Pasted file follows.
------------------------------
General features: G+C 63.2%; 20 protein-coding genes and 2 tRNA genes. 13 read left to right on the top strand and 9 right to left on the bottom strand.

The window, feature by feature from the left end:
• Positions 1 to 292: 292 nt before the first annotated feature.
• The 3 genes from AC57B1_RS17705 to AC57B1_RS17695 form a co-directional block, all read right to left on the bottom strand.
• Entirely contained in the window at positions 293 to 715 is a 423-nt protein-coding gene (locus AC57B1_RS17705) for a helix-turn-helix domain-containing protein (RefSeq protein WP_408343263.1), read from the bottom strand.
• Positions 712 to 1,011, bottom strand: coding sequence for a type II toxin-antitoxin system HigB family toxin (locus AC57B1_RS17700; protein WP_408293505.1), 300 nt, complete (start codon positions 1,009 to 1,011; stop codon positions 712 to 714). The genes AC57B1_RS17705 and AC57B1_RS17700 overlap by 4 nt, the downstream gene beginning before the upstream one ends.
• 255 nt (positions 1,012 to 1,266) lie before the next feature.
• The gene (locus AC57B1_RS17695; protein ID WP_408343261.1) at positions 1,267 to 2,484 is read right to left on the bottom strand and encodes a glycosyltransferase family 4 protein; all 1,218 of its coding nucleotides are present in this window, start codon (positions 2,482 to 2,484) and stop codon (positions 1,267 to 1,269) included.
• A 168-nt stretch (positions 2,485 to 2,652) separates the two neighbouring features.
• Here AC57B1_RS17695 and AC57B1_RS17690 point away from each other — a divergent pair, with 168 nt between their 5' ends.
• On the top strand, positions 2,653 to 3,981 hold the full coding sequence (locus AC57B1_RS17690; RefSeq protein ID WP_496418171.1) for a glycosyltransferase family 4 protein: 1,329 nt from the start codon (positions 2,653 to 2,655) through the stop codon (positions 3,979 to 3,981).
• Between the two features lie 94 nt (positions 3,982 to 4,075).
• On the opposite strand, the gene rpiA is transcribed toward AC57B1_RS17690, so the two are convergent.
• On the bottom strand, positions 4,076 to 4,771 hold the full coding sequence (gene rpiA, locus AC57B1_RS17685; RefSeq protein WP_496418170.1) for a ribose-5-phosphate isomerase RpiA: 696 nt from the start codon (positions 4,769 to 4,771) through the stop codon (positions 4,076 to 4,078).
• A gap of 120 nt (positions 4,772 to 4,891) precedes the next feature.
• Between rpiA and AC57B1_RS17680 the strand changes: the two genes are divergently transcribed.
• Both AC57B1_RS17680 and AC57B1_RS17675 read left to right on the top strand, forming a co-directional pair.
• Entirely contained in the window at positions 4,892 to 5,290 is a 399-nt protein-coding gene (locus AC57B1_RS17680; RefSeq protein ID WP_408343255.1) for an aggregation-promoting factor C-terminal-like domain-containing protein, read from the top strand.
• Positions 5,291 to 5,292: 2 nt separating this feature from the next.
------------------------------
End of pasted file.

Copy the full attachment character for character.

General features: G+C 63.2%; 20 protein-coding genes and 2 tRNA genes. 13 read left to right on the top strand and 9 right to left on the bottom strand.

The window, feature by feature from the left end:
• Positions 1 to 292: 292 nt before the first annotated feature.
• The 3 genes from AC57B1_RS17705 to AC57B1_RS17695 form a co-directional block, all read right to left on the bottom strand.
• Entirely contained in the window at positions 293 to 715 is a 423-nt protein-coding gene (locus AC57B1_RS17705) for a helix-turn-helix domain-containing protein (RefSeq protein WP_408343263.1), read from the bottom strand.
• Positions 712 to 1,011, bottom strand: coding sequence for a type II toxin-antitoxin system HigB family toxin (locus AC57B1_RS17700; protein WP_408293505.1), 300 nt, complete (start codon positions 1,009 to 1,011; stop codon positions 712 to 714). The genes AC57B1_RS17705 and AC57B1_RS17700 overlap by 4 nt, the downstream gene beginning before the upstream one ends.
• 255 nt (positions 1,012 to 1,266) lie before the next feature.
• The gene (locus AC57B1_RS17695; protein ID WP_408343261.1) at positions 1,267 to 2,484 is read right to left on the bottom strand and encodes a glycosyltransferase family 4 protein; all 1,218 of its coding nucleotides are present in this window, start codon (positions 2,482 to 2,484) and stop codon (positions 1,267 to 1,269) included.
• A 168-nt stretch (positions 2,485 to 2,652) separates the two neighbouring features.
• Here AC57B1_RS17695 and AC57B1_RS17690 point away from each other — a divergent pair, with 168 nt between their 5' ends.
• On the top strand, positions 2,653 to 3,981 hold the full coding sequence (locus AC57B1_RS17690; RefSeq protein ID WP_496418171.1) for a glycosyltransferase family 4 protein: 1,329 nt from the start codon (positions 2,653 to 2,655) through the stop codon (positions 3,979 to 3,981).
• Between the two features lie 94 nt (positions 3,982 to 4,075).
• On the opposite strand, the gene rpiA is transcribed toward AC57B1_RS17690, so the two are convergent.
• On the bottom strand, positions 4,076 to 4,771 hold the full coding sequence (gene rpiA, locus AC57B1_RS17685; RefSeq protein WP_496418170.1) for a ribose-5-phosphate isomerase RpiA: 696 nt from the start codon (positions 4,769 to 4,771) through the stop codon (positions 4,076 to 4,078).
• A gap of 120 nt (positions 4,772 to 4,891) precedes the next feature.
• Between rpiA and AC57B1_RS17680 the strand changes: the two genes are divergently transcribed.
• Both AC57B1_RS17680 and AC57B1_RS17675 read left to right on the top strand, forming a co-directional pair.
• Entirely contained in the window at positions 4,892 to 5,290 is a 399-nt protein-coding gene (locus AC57B1_RS17680; RefSeq protein ID WP_408343255.1) for an aggregation-promoting factor C-terminal-like domain-containing protein, read from the top strand.
• Positions 5,291 to 5,292: 2 nt separating this feature from the next.